Transformer Electrical Insulation [Editorial] - IEEE Xplore

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transformer development the operating voltage increased from several hundred ... typically utilizing mineral oil which is also acting as the cooling medium, and ...

IEEE Transactions on Dielectrics and Electrical Insulation

Vol. 19, No. 6; December 2012



TRANSFORMER ELECTRICAL INSULATION This Special Issue of Transactions on Dielectrics and Electrical Insulation is dedicated to transformer insulation. The transformer is a very essential apparatus in an electric power system and its reliability is of utmost importance as a transformer failure results in a very costly and difficult to predict interruption of energy delivery. In turn, transformer’s performance depends heavily on its insulation system; therefore the insulation is perhaps the most critical transformer part. The first practical transformer was invented in 1884 and patented in 1885 [1-4] by team of Hungarian engineers: K. Zipernowsky, M. Déri and O. Bláthy, from Ganz Companies in Budapest (now part of Crompton Greaves, CG). At the same time, practically simultaneously to the Hungarian inventors’ work, similar development of transformer took place in USA by W. Stanley (working with G. Westinghouse) and by Ferranti in England. During more than 125 years of transformer development the operating voltage increased from several hundred volts to more than 1000 kV and the power rating from a few kVA to more than 1000 MVA. This marked progress was possible due to advances in transformer engineering, technology and manufacturing, including development of insulating systems. The modern electric power industry employs two basic transformer constructions: core-form, which is predominant, and shell-form. Insulation for the core-form, oil-immersed power transformer consists of: (i) the main insulation, typically utilizing mineral oil which is also acting as the cooling medium, and pressboard barriers in winding to winding, winding(s) to ground, lead to lead, lead to ground spaces, and (ii) the winding insulation: section to section, turn-to-turn, lead to winding. Materials commonly used in insulation systems are: (i) insulating fluid: mineral oil, synthetic, or vegetable oil (natural esters), (ii) conductor insulation: paper (kraft, Nomex®, enamel), (iii) ‘solid’ insulation, i.e. barriers, blocks, spacers, made of pressboard, transformer wood (densified wood), or wood (typically it is maple or beech wood). The development of a breakdown in liquid is complex and still under ongoing investigations. At present, there is no uniform theory explaining all processes leading to breakdown in oil. Theoretical studies established the following main mechanisms of breakdown in liquids: (i) electrical, with development of electron avalanche, leaders, and streamers, (ii) ionic, utilizing the ion conduction in contaminated liquid, (iii) suspended particles, which polarize in the field and concentrate, resulting in breakdown, (iv) gaseous, where presence of gas bubbles decreases the local dielectric strength, (v) electro-convection, involving dynamics of space charge in liquid and charge deposition on the cellulose insulation, see e.g. [5-14]. For practical purposes of estimating the withstand of insulating mineral oil, somewhat simplified approach is suggested [6, 7], where the dielectric strength was expressed as a function of inter-electrode gap, surface of electrodes, and the volume of oil contained between electrodes, where the latter is a result of two former phenomena. The volume effect [6] allows for comparison of the breakdown strength in different electrode systems. In general, the dielectric strength of an oil cellulose insulation system depends on the duration of voltage application, polarity of voltage, field enhancement factor, area and shape of electrodes, kind and degree of contamination of the oil, its temperature and pressure. The transformer insulation design should be prepared with careful consideration for all these aspects. Ongoing development of insulating structures utilizing the molded or formed pressboard parts allows for operation at higher electric stresses and results in reduction of size, weight and cost of transformer. The transformer designers optimize the pressboard barrier structures using the two- and three dimensional electric field calculations [e.g. 9, 14-16]. The transformer manufacturing processes are under continuous development. Physical phenomena influencing the status of insulation during assembly, drying, during and after oil impregnation are carefully considered to ensure the designed dimensions of windings and active part and required clamping forces. The transformer in operation is subjected to numerous phenomena affecting its insulation. Aging processes pyrolysis, hydrolysis, and oxidation, as well as partial discharges gradually weaken the solid insulation. Precise assessment of the status of the insulation is still a challenge to power utilities, as available methods (DGA, furan analysis, methanol analysis, partial discharge detection and location, etc.) are far from perfect [17-21]. There is a renewed interest in studying fast transient and very fast transients resulting from interaction between a transformer and a switching device (typically insulated with SF 6 or vacuum). These fast transient voltages, typically with smaller magnitude than the lightning strokes, pass under the protection level of surge arrestors and enter the transformer, causing significant excitation when they closely match the winding’s natural resonant frequencies. These localized internal resonance phenomena may result in significant amplification of voltage within the windings causing the breakdown of insulation [22-25].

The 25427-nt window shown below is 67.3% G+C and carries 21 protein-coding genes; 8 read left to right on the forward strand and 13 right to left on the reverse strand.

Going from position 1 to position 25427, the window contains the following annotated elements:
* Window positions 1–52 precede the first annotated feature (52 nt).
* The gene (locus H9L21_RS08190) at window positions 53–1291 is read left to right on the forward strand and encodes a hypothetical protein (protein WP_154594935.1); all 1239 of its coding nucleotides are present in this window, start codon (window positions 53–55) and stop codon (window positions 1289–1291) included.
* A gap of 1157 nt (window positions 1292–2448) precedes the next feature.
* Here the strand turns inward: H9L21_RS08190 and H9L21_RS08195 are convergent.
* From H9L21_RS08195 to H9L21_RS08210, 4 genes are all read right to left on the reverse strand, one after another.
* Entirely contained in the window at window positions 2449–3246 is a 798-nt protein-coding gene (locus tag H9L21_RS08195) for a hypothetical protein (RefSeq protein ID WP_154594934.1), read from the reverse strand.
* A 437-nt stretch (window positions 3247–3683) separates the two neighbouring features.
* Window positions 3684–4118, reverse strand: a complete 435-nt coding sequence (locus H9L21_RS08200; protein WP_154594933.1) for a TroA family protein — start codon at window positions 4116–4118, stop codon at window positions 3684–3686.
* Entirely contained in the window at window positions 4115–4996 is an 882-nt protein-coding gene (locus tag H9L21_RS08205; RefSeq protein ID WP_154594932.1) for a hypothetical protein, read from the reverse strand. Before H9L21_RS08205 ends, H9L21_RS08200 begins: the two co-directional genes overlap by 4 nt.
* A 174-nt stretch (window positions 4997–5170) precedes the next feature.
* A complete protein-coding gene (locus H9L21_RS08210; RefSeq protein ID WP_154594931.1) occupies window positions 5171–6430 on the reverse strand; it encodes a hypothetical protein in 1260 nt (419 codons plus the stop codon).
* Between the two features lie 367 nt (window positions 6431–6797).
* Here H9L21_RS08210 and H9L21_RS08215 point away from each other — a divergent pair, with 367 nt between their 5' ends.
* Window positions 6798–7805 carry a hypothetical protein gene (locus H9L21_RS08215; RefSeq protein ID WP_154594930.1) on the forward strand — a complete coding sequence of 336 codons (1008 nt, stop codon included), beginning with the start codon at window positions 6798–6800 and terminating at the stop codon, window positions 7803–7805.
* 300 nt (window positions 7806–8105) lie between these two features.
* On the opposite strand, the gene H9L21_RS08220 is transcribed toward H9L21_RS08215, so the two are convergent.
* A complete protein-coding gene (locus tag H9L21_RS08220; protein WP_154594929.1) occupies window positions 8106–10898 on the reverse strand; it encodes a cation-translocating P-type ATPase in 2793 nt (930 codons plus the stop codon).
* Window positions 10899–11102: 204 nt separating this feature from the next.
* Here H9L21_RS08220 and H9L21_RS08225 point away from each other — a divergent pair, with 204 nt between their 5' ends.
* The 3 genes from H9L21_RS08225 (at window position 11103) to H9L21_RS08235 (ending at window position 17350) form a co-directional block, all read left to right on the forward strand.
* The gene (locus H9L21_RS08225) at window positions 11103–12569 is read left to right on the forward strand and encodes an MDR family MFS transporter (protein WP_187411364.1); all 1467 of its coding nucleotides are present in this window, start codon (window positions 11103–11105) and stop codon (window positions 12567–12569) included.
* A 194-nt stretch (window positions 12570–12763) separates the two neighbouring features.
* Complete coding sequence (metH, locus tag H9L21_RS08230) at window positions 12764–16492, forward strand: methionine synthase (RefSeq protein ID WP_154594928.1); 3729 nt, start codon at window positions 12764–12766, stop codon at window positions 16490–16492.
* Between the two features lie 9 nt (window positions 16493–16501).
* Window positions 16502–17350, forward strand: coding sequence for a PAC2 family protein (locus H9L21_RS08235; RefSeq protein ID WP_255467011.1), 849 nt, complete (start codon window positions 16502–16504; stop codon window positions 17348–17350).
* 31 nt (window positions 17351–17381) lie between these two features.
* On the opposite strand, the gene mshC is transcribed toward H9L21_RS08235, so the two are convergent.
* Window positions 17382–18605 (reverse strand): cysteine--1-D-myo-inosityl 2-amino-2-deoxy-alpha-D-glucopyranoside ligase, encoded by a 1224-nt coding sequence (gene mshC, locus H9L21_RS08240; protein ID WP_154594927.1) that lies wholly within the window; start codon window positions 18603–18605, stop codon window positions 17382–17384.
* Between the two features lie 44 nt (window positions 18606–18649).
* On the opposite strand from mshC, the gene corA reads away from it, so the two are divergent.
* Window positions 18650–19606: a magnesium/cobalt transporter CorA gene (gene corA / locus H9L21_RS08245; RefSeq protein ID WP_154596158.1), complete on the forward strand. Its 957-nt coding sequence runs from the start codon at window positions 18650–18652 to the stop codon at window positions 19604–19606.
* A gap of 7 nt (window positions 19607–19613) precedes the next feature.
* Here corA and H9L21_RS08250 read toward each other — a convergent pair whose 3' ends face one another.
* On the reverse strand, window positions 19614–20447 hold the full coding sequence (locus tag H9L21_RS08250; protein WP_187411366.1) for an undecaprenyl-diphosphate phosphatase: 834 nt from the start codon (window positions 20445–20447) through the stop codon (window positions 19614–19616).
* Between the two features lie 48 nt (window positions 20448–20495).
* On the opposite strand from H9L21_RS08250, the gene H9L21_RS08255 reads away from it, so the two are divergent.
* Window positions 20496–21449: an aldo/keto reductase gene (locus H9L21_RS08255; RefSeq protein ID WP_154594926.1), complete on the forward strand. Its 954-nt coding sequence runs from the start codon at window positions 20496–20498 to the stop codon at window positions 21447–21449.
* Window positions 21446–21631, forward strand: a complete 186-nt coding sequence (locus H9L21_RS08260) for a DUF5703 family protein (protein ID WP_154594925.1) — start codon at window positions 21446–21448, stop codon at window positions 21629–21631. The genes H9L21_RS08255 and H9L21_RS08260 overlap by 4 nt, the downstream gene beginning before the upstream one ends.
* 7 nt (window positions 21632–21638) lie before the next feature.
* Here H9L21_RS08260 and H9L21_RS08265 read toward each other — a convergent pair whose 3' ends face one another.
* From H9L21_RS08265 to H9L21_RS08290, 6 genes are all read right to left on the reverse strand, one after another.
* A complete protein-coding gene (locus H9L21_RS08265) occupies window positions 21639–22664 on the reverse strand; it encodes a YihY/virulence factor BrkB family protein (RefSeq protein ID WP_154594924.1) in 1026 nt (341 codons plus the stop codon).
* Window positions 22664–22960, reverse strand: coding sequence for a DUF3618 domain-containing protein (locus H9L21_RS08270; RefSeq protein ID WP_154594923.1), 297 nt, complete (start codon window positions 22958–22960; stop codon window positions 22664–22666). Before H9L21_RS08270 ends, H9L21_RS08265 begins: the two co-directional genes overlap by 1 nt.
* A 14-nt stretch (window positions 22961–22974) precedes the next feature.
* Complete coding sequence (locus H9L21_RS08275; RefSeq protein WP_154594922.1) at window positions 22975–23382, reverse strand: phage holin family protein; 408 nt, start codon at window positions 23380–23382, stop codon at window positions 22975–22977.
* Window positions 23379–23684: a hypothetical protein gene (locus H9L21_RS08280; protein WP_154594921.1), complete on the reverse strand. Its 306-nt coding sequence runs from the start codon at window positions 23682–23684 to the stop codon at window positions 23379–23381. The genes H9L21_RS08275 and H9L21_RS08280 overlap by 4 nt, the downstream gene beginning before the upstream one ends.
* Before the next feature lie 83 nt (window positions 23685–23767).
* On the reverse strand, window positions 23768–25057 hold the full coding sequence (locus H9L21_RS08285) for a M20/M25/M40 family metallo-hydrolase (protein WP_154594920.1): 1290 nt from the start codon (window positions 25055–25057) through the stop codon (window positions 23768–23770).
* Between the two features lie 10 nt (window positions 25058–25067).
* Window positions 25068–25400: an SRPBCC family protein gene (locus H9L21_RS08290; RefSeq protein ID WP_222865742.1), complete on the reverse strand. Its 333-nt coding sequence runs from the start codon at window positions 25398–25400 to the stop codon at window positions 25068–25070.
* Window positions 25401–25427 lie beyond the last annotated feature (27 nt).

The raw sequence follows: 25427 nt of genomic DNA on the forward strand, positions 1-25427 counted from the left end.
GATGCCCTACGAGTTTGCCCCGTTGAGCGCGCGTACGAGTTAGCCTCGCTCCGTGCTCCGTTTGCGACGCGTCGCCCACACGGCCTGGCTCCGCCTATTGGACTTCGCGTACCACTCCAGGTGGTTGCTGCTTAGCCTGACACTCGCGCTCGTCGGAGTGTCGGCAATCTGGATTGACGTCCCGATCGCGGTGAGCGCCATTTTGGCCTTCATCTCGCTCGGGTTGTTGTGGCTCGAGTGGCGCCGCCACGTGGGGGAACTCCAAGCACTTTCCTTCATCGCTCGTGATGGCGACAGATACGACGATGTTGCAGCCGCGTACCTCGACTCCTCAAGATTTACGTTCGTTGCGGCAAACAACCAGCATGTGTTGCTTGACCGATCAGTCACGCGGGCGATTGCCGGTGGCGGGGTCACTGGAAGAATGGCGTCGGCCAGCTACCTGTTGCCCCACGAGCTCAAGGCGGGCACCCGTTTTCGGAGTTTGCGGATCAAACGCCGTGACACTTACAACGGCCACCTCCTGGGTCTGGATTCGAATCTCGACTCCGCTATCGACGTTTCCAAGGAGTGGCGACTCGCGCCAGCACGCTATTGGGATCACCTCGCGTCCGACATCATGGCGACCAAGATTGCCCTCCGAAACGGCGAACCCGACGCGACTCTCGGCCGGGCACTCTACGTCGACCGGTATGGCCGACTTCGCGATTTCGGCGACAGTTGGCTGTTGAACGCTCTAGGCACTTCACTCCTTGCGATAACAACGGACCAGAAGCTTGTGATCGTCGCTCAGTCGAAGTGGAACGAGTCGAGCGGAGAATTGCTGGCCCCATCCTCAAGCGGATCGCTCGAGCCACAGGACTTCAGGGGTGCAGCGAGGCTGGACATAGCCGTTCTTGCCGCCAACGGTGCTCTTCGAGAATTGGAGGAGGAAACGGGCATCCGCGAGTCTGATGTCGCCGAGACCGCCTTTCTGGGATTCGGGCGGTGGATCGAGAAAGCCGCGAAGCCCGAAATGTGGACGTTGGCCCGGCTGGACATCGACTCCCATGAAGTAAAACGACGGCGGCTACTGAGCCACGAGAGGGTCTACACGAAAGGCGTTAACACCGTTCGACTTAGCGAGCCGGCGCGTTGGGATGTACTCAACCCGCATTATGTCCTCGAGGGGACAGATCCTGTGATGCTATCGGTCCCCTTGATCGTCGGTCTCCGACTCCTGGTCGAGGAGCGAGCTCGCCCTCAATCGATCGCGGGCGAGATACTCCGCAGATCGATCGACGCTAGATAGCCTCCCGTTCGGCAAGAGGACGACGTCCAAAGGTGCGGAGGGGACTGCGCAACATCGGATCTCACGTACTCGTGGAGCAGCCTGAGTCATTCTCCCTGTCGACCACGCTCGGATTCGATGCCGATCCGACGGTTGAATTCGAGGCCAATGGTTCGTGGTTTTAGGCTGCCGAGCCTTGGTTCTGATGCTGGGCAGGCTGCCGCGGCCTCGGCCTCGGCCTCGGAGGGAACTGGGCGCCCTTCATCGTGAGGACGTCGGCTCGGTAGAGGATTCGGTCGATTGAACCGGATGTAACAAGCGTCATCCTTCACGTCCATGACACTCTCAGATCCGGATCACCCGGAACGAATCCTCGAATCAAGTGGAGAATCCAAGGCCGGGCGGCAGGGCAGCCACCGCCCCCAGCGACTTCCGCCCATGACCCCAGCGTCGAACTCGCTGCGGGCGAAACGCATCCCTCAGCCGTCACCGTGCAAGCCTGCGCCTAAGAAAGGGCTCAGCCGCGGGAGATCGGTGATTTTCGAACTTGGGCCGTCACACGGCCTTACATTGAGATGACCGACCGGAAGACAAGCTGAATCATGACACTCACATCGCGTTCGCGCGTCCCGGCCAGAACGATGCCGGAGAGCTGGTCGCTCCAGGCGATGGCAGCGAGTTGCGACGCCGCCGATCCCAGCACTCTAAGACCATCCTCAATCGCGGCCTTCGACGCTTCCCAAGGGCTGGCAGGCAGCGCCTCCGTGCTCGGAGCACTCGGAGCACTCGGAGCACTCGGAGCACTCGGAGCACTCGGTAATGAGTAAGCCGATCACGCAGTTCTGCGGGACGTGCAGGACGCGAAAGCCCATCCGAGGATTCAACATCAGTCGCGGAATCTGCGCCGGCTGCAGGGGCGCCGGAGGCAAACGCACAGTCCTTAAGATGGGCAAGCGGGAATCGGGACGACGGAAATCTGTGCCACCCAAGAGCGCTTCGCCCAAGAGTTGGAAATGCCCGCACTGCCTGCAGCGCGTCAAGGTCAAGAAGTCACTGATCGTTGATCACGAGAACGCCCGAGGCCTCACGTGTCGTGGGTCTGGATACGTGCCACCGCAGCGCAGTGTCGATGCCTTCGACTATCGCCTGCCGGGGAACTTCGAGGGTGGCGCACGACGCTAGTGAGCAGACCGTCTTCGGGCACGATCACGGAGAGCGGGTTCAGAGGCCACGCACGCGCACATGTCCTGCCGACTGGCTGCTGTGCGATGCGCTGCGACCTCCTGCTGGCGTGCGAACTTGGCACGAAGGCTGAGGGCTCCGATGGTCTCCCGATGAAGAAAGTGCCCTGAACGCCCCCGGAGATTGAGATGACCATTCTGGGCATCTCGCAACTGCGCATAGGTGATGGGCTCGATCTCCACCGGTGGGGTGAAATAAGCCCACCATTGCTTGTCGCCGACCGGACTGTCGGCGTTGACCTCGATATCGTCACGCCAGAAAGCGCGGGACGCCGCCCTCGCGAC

New challenges are related to recent activities in UHV transformer applications, with ac voltages at 1100 kV and dc voltages at 800 kV, increasing to 1000 kV [26-28]. These efforts will require improvement and development in the area of design methods, insulating structures, manufacturing methods, testing techniques, field measurements, etc. It seems that the progress in transformer technology will never end… I would like to thank the Editor-in-Chief, Dr. Reuben Hackam, for his firm support and commitment to the publication of this Special Issue on Transformer Insulation. Waldemar Ziomek Guest Editor

[1] [2] [3] [4] [5] [6] [7] [8] [9] [10] [11] [12] [13] [14] [15] [16] [17] [18] [19] [20] [21] [22] [23] [24] [25] [26] [27] [28]